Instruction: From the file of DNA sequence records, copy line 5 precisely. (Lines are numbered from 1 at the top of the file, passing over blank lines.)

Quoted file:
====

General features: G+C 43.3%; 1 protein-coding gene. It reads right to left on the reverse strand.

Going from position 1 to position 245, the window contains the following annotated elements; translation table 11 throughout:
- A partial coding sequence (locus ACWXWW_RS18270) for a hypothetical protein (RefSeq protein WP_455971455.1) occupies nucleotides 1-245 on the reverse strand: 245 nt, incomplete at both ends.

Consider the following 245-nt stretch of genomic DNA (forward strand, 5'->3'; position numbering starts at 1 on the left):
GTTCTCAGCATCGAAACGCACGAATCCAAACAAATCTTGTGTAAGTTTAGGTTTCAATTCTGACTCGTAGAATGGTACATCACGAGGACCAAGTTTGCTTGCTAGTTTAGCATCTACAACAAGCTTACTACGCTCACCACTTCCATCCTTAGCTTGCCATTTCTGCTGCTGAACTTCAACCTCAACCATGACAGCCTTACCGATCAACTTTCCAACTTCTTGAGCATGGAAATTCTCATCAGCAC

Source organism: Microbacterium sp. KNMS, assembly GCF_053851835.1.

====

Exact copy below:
GTTCTCAGCATCGAAACGCACGAATCCAAACAAATCTTGTGTAAGTTTAGGTTTCAATTCTGACTCGTAGAATGGTACATCACGAGGACCAAGTTTGCTTGCTAGTTTAGCATCTACAACAAGCTTACTACGCTCACCACTTCCATCCTTAGCTTGCCATTTCTGCTGCTGAACTTCAACCTCAACCATGACAGCCTTACCGATCAACTTTCCAACTTCTTGAGCATGGAAATTCTCATCAGCAC